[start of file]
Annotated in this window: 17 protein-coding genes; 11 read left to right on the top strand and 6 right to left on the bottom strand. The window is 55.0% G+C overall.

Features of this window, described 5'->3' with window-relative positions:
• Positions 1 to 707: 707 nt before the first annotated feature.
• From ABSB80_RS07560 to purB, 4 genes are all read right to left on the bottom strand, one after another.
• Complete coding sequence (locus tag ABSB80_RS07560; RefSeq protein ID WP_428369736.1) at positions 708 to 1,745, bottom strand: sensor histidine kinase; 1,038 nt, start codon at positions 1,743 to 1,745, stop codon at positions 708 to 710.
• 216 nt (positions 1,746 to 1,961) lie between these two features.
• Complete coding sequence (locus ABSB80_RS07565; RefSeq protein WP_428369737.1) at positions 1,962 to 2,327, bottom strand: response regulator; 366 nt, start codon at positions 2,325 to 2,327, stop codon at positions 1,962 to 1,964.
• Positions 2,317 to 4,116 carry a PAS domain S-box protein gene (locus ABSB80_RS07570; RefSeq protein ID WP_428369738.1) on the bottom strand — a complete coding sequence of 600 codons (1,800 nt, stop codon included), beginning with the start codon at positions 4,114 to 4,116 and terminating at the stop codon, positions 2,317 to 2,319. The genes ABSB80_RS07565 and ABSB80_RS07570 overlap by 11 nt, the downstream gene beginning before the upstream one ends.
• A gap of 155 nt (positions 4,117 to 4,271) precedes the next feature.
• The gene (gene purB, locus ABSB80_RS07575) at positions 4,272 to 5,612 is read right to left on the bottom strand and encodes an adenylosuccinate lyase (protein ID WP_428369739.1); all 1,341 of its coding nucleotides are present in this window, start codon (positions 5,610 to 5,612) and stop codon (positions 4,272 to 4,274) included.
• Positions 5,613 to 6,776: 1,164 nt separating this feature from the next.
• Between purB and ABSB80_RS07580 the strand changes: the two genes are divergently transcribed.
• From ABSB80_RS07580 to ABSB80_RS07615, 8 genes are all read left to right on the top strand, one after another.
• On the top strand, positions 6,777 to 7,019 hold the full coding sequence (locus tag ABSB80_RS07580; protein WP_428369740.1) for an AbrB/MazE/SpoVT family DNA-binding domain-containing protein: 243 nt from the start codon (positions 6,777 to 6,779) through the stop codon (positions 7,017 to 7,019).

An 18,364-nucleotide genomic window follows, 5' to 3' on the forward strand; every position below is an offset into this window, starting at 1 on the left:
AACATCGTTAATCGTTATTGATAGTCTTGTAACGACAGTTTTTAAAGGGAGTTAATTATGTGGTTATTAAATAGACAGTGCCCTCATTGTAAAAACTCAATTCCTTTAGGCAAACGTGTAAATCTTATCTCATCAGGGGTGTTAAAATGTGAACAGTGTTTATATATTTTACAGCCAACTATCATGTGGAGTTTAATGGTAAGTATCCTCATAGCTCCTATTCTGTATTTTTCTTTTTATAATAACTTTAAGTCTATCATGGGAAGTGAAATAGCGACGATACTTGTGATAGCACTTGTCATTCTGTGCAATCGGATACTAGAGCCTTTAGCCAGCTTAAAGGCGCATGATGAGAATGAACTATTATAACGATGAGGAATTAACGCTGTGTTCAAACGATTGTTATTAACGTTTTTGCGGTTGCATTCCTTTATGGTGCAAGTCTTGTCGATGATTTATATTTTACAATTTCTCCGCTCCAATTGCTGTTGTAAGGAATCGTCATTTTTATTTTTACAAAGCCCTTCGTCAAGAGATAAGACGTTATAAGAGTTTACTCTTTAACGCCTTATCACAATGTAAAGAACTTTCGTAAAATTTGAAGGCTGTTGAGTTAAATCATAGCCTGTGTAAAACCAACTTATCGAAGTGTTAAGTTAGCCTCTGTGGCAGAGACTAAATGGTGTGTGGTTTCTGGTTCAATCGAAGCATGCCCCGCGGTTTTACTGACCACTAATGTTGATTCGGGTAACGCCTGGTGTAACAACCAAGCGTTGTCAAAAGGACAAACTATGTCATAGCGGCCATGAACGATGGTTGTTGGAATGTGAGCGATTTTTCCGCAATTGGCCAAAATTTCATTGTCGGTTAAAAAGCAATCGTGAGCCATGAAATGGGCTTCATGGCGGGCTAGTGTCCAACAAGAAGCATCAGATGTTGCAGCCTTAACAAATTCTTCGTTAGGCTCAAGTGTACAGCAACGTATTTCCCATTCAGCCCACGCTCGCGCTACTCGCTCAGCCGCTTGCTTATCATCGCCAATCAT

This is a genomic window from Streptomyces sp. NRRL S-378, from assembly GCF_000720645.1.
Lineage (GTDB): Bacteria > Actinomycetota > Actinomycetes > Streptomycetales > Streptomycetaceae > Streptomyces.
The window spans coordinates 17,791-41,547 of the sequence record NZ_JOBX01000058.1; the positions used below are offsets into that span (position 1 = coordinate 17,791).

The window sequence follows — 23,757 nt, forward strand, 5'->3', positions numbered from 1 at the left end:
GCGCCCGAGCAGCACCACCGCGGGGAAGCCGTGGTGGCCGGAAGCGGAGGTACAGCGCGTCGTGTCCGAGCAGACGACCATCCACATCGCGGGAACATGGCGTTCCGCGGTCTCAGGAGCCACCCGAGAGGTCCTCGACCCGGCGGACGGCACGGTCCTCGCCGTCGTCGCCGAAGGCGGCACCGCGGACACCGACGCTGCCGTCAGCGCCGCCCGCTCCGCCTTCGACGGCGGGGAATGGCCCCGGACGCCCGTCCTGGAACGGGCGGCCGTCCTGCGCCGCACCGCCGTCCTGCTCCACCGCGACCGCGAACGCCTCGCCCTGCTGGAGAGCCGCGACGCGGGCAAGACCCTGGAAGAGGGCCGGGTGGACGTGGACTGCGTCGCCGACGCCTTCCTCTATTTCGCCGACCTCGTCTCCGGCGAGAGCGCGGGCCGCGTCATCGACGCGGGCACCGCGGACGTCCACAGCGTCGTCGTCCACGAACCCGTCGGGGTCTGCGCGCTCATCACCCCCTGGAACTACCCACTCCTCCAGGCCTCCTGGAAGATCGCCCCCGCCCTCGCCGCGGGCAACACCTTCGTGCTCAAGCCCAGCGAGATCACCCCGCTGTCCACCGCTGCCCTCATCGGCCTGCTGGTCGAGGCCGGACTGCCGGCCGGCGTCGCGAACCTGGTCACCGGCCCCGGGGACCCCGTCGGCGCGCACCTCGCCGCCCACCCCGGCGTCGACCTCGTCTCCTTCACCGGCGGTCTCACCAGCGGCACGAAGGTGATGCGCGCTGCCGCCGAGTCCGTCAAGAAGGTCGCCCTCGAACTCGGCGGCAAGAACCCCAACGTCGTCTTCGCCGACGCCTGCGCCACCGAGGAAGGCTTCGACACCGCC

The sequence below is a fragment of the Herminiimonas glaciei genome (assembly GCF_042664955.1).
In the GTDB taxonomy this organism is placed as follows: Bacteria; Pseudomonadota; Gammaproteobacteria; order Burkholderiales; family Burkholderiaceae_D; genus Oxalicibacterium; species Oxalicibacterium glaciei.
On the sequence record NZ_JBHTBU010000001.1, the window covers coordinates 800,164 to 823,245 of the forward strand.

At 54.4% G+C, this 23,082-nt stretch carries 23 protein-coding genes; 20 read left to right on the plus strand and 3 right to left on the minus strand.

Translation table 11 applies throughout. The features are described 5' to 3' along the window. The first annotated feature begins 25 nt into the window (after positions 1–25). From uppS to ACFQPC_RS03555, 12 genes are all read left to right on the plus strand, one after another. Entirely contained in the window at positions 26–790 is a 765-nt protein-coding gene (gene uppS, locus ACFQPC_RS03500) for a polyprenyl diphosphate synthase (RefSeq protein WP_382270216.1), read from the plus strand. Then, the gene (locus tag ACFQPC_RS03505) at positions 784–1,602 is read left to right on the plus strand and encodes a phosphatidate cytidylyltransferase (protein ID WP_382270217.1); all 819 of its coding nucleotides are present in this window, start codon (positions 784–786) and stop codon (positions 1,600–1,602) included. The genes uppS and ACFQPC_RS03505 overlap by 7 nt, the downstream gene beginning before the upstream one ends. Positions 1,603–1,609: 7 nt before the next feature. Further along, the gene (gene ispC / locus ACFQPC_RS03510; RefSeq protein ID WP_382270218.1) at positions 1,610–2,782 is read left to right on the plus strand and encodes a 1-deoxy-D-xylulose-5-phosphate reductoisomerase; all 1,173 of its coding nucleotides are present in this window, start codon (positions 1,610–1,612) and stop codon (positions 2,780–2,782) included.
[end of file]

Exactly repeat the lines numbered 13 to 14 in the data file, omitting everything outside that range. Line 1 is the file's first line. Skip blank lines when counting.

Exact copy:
• From ABSB80_RS07580 to ABSB80_RS07615, 8 genes are all read left to right on the top strand, one after another.
• On the top strand, positions 6,777 to 7,019 hold the full coding sequence (locus tag ABSB80_RS07580; protein WP_428369740.1) for an AbrB/MazE/SpoVT family DNA-binding domain-containing protein: 243 nt from the start codon (positions 6,777 to 6,779) through the stop codon (positions 7,017 to 7,019).